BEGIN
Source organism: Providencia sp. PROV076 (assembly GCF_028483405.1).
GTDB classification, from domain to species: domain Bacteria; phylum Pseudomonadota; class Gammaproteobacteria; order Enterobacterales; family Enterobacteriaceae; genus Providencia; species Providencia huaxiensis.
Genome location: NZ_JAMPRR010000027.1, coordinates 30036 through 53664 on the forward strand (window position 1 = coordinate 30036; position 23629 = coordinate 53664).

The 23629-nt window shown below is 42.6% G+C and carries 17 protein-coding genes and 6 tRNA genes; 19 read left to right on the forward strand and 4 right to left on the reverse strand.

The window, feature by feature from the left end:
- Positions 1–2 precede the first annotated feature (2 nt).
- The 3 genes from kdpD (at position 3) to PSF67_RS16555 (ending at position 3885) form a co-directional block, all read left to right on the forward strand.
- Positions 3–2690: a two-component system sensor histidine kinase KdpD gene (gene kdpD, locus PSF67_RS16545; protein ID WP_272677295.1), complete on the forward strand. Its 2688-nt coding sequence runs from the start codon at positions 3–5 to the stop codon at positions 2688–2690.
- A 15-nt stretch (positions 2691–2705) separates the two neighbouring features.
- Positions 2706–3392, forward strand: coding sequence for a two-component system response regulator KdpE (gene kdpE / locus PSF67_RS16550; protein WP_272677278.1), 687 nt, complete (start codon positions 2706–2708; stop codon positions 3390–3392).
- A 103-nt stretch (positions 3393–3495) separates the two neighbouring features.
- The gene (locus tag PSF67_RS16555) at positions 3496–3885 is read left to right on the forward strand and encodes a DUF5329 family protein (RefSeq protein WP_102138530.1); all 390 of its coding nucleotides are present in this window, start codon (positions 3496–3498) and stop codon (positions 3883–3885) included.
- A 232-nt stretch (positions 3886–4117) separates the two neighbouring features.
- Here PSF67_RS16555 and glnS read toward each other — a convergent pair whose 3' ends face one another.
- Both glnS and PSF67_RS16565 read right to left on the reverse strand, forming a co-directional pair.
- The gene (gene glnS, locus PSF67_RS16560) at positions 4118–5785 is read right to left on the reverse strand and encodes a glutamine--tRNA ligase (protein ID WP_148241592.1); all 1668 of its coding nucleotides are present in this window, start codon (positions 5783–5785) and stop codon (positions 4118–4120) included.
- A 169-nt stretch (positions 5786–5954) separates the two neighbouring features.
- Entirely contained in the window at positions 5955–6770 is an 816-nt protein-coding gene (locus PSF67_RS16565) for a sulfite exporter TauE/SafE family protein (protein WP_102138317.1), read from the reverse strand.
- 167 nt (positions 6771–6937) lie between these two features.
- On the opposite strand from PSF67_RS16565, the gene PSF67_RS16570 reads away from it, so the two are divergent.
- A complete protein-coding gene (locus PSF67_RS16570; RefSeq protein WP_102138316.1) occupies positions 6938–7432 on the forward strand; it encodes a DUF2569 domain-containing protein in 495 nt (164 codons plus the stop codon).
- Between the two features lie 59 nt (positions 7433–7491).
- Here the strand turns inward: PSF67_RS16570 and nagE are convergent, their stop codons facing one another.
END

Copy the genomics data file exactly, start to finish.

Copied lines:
Source organism: Providencia sp. PROV076 (assembly GCF_028483405.1).
GTDB classification, from domain to species: domain Bacteria; phylum Pseudomonadota; class Gammaproteobacteria; order Enterobacterales; family Enterobacteriaceae; genus Providencia; species Providencia huaxiensis.
Genome location: NZ_JAMPRR010000027.1, coordinates 30036 through 53664 on the forward strand (window position 1 = coordinate 30036; position 23629 = coordinate 53664).

The 23629-nt window shown below is 42.6% G+C and carries 17 protein-coding genes and 6 tRNA genes; 19 read left to right on the forward strand and 4 right to left on the reverse strand.

The window, feature by feature from the left end:
- Positions 1–2 precede the first annotated feature (2 nt).
- The 3 genes from kdpD (at position 3) to PSF67_RS16555 (ending at position 3885) form a co-directional block, all read left to right on the forward strand.
- Positions 3–2690: a two-component system sensor histidine kinase KdpD gene (gene kdpD, locus PSF67_RS16545; protein ID WP_272677295.1), complete on the forward strand. Its 2688-nt coding sequence runs from the start codon at positions 3–5 to the stop codon at positions 2688–2690.
- A 15-nt stretch (positions 2691–2705) separates the two neighbouring features.
- Positions 2706–3392, forward strand: coding sequence for a two-component system response regulator KdpE (gene kdpE / locus PSF67_RS16550; protein WP_272677278.1), 687 nt, complete (start codon positions 2706–2708; stop codon positions 3390–3392).
- A 103-nt stretch (positions 3393–3495) separates the two neighbouring features.
- The gene (locus tag PSF67_RS16555) at positions 3496–3885 is read left to right on the forward strand and encodes a DUF5329 family protein (RefSeq protein WP_102138530.1); all 390 of its coding nucleotides are present in this window, start codon (positions 3496–3498) and stop codon (positions 3883–3885) included.
- A 232-nt stretch (positions 3886–4117) separates the two neighbouring features.
- Here PSF67_RS16555 and glnS read toward each other — a convergent pair whose 3' ends face one another.
- Both glnS and PSF67_RS16565 read right to left on the reverse strand, forming a co-directional pair.
- The gene (gene glnS, locus PSF67_RS16560) at positions 4118–5785 is read right to left on the reverse strand and encodes a glutamine--tRNA ligase (protein ID WP_148241592.1); all 1668 of its coding nucleotides are present in this window, start codon (positions 5783–5785) and stop codon (positions 4118–4120) included.
- A 169-nt stretch (positions 5786–5954) separates the two neighbouring features.
- Entirely contained in the window at positions 5955–6770 is an 816-nt protein-coding gene (locus PSF67_RS16565) for a sulfite exporter TauE/SafE family protein (protein WP_102138317.1), read from the reverse strand.
- 167 nt (positions 6771–6937) lie between these two features.
- On the opposite strand from PSF67_RS16565, the gene PSF67_RS16570 reads away from it, so the two are divergent.
- A complete protein-coding gene (locus PSF67_RS16570; RefSeq protein WP_102138316.1) occupies positions 6938–7432 on the forward strand; it encodes a DUF2569 domain-containing protein in 495 nt (164 codons plus the stop codon).
- Between the two features lie 59 nt (positions 7433–7491).
- Here the strand turns inward: PSF67_RS16570 and nagE are convergent, their stop codons facing one another.